While it’s impossible to put a number on just how many introverted extroverts there really are, some research has been done. Two-thirds of people view themselves as neither introverted nor extroverted, landing somewhere in the ambivert range. I think it’s fair to say that a quarter of those people could be counted as introverted extroverts.
This makes approximately 17% of the population introverted extroverts.
How to know if you’re an introverted extrovert
A personality test is something all types of people should take and there are a few to choose from. The more common ones are the big five, DISC and Myers-Briggs.
The Big Five Personality Test
The big five is a personality test that analyses you based on five personality types. Take the Big Five test here for free.
The results from the Big Five test will show you where on each of these five scales you land. One of the results of the big five personality test will tell you exactly where on the introversion/extraversion scale you fall.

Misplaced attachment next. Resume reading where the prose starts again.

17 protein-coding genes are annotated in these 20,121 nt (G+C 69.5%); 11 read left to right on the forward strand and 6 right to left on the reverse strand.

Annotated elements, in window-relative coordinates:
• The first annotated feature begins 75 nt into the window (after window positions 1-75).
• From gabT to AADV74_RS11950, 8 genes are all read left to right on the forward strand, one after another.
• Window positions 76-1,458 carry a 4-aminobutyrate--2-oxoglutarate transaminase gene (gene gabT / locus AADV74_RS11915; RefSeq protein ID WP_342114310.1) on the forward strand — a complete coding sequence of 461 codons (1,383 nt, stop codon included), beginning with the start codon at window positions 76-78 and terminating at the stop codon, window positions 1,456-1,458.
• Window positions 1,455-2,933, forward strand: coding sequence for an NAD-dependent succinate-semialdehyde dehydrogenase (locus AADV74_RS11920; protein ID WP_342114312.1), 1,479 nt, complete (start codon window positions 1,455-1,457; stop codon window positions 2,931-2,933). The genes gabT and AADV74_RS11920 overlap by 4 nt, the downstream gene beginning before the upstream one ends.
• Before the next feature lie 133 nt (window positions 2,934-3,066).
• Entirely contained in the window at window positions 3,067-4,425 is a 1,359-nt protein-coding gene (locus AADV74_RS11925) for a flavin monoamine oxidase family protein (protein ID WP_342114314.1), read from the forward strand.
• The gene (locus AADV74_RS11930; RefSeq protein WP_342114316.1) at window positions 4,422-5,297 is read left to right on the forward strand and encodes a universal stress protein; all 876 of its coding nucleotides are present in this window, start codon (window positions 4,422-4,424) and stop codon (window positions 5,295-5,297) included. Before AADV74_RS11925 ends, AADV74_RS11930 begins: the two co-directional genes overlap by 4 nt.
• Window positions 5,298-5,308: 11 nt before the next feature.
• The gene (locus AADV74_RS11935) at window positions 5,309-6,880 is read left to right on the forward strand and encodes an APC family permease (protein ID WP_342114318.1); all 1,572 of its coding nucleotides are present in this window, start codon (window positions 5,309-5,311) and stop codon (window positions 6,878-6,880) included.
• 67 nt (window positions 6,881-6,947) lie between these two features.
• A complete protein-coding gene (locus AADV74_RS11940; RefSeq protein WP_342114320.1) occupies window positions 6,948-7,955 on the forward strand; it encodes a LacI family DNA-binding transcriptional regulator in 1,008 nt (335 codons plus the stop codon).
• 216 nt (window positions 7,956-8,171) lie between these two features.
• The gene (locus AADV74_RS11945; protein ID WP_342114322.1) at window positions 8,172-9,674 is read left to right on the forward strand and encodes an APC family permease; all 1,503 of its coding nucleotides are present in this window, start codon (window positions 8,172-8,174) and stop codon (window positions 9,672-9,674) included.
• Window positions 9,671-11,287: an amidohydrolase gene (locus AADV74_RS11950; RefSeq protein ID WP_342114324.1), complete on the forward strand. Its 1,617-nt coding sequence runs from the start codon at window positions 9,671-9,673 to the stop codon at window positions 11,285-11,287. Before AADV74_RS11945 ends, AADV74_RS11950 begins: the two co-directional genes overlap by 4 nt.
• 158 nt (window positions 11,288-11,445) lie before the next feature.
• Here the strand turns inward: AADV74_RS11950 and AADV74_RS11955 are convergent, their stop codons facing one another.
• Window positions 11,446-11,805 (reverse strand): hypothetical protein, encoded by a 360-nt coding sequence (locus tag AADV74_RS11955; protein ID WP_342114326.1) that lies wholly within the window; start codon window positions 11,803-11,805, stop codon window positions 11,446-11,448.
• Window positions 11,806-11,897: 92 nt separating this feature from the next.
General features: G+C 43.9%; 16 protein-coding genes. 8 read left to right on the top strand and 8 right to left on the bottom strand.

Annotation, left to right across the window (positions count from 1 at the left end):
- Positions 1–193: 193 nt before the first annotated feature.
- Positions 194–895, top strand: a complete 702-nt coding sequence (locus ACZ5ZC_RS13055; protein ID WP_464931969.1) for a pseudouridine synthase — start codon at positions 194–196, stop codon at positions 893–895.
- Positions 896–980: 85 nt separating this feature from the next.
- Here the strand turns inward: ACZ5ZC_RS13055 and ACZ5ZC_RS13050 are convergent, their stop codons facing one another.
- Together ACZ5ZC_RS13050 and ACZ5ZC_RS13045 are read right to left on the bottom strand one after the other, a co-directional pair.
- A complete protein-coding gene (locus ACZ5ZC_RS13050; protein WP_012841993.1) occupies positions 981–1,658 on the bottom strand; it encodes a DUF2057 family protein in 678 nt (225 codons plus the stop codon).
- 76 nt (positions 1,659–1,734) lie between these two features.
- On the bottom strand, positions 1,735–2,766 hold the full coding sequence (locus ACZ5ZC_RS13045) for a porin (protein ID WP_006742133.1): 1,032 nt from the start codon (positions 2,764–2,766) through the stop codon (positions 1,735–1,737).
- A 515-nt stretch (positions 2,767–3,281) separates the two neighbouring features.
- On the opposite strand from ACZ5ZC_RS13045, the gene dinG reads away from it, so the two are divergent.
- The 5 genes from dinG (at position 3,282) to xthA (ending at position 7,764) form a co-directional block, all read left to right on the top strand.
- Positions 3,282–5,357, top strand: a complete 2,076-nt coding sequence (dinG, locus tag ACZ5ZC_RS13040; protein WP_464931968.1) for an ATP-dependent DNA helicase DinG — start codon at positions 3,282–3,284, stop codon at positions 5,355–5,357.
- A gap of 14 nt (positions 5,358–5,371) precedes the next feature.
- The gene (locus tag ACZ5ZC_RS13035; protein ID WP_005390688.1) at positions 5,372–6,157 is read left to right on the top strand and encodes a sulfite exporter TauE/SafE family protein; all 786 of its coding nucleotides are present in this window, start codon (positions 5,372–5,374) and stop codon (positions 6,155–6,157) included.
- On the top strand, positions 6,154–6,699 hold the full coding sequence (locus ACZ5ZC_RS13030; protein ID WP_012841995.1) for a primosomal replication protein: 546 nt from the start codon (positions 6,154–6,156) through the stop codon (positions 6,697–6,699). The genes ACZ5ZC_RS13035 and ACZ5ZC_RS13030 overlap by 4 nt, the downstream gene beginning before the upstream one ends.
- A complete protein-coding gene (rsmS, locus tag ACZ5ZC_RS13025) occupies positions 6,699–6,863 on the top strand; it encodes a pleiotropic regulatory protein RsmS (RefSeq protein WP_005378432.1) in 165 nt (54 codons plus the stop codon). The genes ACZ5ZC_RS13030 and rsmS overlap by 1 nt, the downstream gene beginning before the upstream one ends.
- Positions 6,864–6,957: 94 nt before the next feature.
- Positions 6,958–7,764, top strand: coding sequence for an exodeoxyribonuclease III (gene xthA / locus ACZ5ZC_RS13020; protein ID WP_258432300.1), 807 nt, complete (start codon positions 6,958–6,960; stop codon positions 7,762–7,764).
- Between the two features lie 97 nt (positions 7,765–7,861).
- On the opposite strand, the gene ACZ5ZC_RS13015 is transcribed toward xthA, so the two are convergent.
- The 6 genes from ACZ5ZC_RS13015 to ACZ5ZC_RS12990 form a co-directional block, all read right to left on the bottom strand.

A DISC personality test tests you on two axes. Find a free DISC test here.
- Outward/Inward focus
- People/Task focus
Introverted extroverts are likely to score high in both
Myers-Briggs Type Inventory
The Myers-Briggs Type Inventory is a very common personality test, many people know by heart the four letters that describe their personality types, such as INTP or ESTJ. Find a free Myers-Briggs test here.
According to Myers Briggs’s personality theory, there are no real introverted extroverts as although everyone can have characteristics from either side of the spectrum we all fall into one side or the other. That being said some may argue that an INFJ is the closest personality type in the Myers-Briggs inventory that correlates to an introverted extrovert. INFJ stands for
There are also other personality tests you can take such as the Enneagram and Cliftonstrengths but most likely the tests above will give you all the information you need.
An introverted extrovert can be difficult to spot sometimes because they have traits from both sides of the spectrum. You might have friends that say you can be shy but are also quite outspoken at times. You might be well-spoken even in a crowd and yet not be enjoying yourself.